Over the Hedge 



I would have thought would never work. It was based on a comic strip.   It had a large cast of successful actors.  I worried it would be like a grocery store cupcake, too much frosting, not enough flavor in the cake.   However it works.  Everything about it is fun, with its light satire of suburban life, and a good deal of unexpected heart.   No kid should be too scared even of the very obviously bad news bear, because you get the sense, it will work out and without any spoilers, like any charming kid's tale, it does.   

The Fantastic Mr. Fox 



The stop action animation is weird and clever and it's from a book by Robert Dahl so you know, it will go in directions you never quite can predict.   My kids love this movie so much, we had to hide it for fear it would be on in perpetuity.   Again, this is a Friday Night way to enjoy the screen with your kids, but maybe rent it from a Red Box or Netflix so it doesn't become a perpetual part of your rotation.  What does the fox say?  Lots of things, and sounds like George Clooney.  

Big Hero Six



I've learned to trust my 20 year old (anime fan/illustrator/graphic artist) when she says to go see a film with the kiddos.  She can pick them. I didn't have any interest in seeing this film, but it is a beautiful story about recovering from grief (warning, for sensitive kids, the death of the brother early in the story will hurt, and Hiro's wrong choice might frighten as well).  Fortunately, the action is strong, the humor keeps it from getting too dark, and if you have middles/tweens, this is a fun way to get them to unwind rather than stare at phones or computers, make pizza and sit with them to enjoy.  As with all Marvel films, stay for the end or you'll miss the bonus humor.  
 The soundtrack by Fallout Boy is fun too.   


Wrek it Ralph




My daughter told us to go to see this film too, and it is more than the sum of it's parts. Again, I would have said NEVER in a million years would a movie about video games work. (See PIXELS if you want to see how a movie about video games can go seriously wrong).  It's got about three minutes total of cheap as we call it in our home, 4th grade humor.  Other than that, it's great fun.   

Bridge to Terabithia




If your kids haven't read the book, it's a great summer (albeit sad) read for your 4th, 5th, 6th graders or 3rd grader with you. It's sad, but it's also a great stretch and wonderful read.  The film holds to the flavor and beauty and quiet friendship of the book itself.  My kids always cry, but they also love it.

        The Iron Giant


Before the Incredibles, Brad Bird made The Iron Giant.  He knows how to ratchet up tension, use feints and develop character.  It's one of my favorite kid films.  It's also not boring for the adults. It does tend to loose my daughter's attention, but it holds the boys well.  Make root beer floats for a nostalgic touch.   

The Lion, Witch and the Wardrobe


It's a fun way to introduce your kids to C.S. Lewis and the first one holds the closest to the actual story.  Well done, and feeling slightly grown up despite having talking animals and Santa Claus, it's a nice Friday night...hand them the books afterwards, they'll feel like they just found a treasure trove.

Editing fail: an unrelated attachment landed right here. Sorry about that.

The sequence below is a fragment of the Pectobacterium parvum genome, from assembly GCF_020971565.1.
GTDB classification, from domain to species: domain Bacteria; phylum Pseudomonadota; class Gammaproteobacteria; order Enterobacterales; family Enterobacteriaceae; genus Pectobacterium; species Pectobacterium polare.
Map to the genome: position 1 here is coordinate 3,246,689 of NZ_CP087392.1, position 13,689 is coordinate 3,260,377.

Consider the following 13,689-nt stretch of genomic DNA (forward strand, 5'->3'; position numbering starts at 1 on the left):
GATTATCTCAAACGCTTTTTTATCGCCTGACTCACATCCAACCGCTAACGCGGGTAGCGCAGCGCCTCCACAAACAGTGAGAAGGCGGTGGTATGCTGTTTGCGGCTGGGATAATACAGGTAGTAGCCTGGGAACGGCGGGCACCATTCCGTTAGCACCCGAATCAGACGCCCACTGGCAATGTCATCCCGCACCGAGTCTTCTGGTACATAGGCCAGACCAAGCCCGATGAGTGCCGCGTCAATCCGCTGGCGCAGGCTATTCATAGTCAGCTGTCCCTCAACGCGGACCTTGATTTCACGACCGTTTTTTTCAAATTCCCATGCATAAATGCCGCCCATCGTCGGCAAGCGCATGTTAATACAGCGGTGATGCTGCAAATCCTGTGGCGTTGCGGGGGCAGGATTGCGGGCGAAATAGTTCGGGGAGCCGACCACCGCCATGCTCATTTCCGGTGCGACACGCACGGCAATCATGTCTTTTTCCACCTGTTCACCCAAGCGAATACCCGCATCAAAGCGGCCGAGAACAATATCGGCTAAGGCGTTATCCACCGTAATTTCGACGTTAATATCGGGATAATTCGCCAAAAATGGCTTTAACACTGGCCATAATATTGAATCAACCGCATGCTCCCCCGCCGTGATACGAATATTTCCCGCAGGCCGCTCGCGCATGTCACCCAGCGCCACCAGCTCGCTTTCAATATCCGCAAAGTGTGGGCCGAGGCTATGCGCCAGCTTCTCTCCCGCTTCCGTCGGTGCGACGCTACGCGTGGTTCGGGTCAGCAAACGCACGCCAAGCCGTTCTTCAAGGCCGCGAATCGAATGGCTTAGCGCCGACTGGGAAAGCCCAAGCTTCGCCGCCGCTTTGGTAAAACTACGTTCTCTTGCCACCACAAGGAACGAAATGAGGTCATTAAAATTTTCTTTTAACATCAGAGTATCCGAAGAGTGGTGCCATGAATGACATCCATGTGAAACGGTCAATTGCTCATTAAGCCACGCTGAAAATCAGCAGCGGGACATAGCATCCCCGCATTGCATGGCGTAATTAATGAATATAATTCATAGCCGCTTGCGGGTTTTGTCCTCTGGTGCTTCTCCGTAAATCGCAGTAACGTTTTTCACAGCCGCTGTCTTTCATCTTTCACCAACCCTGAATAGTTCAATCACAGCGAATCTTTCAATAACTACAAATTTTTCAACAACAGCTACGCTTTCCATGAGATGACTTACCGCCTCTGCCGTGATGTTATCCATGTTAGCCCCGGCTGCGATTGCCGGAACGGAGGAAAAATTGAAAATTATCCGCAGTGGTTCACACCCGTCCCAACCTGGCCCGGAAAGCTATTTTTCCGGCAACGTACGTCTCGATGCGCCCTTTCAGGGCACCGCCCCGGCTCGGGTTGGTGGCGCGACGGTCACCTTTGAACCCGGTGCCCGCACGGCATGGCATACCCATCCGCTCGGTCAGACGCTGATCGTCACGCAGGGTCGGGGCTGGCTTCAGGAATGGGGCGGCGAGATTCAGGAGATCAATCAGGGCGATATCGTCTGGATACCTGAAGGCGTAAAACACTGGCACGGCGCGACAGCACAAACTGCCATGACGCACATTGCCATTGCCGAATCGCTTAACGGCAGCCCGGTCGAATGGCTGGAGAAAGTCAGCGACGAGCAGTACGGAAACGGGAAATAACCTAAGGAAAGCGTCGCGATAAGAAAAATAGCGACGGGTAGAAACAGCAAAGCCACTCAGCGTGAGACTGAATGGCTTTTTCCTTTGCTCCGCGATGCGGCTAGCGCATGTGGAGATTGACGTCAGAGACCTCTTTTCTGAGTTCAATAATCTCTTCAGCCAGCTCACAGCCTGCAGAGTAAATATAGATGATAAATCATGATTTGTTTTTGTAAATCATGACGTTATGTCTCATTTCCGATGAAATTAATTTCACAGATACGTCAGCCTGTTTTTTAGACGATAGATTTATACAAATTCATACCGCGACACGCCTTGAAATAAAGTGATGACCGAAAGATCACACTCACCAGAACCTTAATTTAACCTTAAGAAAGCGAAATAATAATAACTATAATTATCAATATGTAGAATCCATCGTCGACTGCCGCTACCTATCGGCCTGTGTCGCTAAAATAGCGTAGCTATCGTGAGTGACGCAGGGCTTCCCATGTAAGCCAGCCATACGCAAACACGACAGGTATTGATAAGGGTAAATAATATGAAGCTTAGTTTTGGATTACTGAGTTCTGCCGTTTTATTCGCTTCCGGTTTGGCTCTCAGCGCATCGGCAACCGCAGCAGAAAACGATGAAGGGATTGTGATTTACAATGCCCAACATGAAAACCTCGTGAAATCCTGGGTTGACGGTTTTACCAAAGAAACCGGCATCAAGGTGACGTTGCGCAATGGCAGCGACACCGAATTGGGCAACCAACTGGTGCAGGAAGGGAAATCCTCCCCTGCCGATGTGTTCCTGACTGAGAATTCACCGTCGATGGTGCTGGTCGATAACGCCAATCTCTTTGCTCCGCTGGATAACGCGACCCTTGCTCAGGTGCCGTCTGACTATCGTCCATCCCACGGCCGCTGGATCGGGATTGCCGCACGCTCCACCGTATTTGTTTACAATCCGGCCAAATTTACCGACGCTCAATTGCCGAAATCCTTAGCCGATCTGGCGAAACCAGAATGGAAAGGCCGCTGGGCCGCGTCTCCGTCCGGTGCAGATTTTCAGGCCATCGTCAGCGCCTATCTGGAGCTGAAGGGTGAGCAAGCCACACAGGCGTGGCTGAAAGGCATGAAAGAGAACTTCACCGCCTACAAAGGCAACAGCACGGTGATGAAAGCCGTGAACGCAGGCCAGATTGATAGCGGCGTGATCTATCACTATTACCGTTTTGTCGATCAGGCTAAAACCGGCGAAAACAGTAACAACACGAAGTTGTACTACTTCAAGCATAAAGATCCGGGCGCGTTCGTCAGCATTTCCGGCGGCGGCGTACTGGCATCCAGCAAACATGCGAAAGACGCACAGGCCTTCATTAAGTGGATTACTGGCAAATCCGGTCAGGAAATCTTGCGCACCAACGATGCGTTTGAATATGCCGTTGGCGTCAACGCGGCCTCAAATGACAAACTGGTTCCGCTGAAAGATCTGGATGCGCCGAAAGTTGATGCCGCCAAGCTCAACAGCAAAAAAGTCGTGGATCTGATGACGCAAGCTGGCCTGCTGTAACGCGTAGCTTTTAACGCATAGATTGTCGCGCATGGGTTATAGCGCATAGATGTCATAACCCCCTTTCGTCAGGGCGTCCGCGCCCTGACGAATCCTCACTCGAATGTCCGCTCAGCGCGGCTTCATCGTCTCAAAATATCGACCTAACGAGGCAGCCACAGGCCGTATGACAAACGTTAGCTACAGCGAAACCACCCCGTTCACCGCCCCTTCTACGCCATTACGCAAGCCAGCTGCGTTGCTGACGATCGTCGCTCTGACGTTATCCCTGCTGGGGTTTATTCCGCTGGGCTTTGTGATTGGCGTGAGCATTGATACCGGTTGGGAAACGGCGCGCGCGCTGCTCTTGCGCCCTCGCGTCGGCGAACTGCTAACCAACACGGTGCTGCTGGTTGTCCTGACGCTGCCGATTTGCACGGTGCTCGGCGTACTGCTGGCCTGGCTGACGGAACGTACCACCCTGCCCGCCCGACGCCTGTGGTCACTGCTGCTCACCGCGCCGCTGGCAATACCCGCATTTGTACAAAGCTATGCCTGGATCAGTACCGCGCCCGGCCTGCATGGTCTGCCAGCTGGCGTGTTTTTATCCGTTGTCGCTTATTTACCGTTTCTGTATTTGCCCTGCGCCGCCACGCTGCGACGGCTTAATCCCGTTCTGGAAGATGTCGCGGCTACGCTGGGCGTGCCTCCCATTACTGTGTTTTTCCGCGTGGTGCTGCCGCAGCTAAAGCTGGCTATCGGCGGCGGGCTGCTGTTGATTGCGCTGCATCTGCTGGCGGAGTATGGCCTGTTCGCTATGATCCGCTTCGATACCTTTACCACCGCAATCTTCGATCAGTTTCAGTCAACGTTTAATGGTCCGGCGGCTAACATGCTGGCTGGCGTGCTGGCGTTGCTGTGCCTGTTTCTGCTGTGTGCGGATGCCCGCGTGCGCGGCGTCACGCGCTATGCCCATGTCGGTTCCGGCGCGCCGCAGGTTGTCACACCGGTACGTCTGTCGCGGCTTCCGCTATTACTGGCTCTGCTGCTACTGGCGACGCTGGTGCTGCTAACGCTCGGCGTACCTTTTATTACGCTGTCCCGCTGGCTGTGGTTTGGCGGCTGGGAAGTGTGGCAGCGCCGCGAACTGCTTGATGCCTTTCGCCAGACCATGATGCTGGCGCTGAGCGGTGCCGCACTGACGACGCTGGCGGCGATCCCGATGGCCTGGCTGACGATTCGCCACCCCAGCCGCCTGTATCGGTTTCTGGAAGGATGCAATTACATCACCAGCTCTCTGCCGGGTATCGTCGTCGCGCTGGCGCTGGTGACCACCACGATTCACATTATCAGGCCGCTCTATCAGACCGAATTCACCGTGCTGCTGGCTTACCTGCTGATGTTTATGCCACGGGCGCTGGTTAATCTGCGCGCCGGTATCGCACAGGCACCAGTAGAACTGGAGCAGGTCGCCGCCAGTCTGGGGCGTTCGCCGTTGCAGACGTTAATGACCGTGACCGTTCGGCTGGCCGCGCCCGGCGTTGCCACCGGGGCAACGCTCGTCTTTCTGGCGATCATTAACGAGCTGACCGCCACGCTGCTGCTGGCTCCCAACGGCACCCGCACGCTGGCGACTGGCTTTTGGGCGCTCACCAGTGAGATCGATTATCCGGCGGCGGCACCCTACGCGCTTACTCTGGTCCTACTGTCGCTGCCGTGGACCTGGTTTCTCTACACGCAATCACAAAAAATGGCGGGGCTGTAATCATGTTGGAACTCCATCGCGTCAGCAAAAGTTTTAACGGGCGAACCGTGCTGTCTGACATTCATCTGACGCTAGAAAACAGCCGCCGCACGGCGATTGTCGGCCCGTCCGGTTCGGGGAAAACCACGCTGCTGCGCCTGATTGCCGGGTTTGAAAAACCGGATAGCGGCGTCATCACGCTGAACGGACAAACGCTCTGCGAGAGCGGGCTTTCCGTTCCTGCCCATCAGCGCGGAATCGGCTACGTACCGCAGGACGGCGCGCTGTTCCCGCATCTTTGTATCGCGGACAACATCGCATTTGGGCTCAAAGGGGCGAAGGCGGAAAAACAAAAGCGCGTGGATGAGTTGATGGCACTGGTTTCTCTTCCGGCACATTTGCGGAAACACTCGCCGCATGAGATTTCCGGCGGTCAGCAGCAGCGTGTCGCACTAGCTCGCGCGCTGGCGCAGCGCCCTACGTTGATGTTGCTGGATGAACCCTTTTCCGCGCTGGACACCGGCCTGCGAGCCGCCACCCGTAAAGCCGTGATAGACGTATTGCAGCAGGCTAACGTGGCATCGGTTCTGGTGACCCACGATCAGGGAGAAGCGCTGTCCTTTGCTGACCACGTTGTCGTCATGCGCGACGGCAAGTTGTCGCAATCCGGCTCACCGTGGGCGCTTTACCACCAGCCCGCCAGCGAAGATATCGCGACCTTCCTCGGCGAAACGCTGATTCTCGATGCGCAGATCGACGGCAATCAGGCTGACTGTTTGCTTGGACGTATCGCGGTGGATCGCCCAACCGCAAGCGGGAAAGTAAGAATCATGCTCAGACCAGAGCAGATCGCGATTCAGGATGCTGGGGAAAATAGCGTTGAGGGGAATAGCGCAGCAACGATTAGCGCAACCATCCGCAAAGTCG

Ten movies, ten weeks.  Happy Friday Nights.   





Monday, May 23, 2016

Over at Aleteia



I am over at Aleteia today! It's the height of irony for me to get an email that my piece on the internet has gone live which I read on my phone when the essential issue of the piece is what? Put down that phone/computer/tv and be present to each other.

Life in the Fast Lane...nope. I'm More Take it Easy...

Yesterday, my girls ran a 5k.   I would say, I walked one.  

Any exercise is good true.  Revealing to your 9 year old, you cannot keep up?  Not so much.

Driving to the race, it's raining. It's cold.  I can't think of anything I would rather not do than run a 5k when it's raining and cold on a Sunday morning. Oh yes. Wait. I know, I would rather not run a 10k even more.  

So naturally, we're all signed up for June 11 for a 5k.

My track star son has openly boasted, he can beat us all running a 10k with us running a 5.  Personally, I suspect, he could beat me running a 5k if he were running a marathon.  The kid's mile time is four minutes fifty-three seconds.  His two mile time is ten minutes thirty-two seconds.  I know for a fact, a 5k takes me 45 minutes, sometimes 40 if I push (and that's on the elliptical).   In real life on real pavement, it's a solid 50 minutes minimum.

Still, his siblings and dad think we can take him.  I know better.  This is a dumb bet.  

Everyone in the 5K has to beat Peter for us to win,

Maybe if I wear roller blades.

Wednesday, May 18, 2016

The Fit Bit Curve

So last week, I bought myself a Fitbit. For those not yet owing a self imposed electronic tracker, you don't just strap it on and go.  You fill out a profile. Name. Age, weight.  hand you will wear it on, (dominant, non dominant), height, etc. etc.  Then, you charge it up and off you go.

Day 1.  Wow, I walked that much, I should be in better shape. But maybe I didn't know how much I moved.

Day 2.  Seriously?  I only took down the trash, how can the number be this high?

Day 3. How can I be at this number?  I just got up.

Day 4.  I think my fitbit is lying to me.

Day 5.  This isn't possible. I didn't walk 7 miles. I was in the car half the day.

Day 6.  I realized.  I'm wearing it on my dominant hand, and I profiled non dominant.  

Day 7.  Depressed because now, I have to work for those numbers.  

Day 8.  Thinking about switching back to the incorrect hand for motivational purposes. I learned how to cheat the system. Clapping makes it think you took a step, but that's not really the point.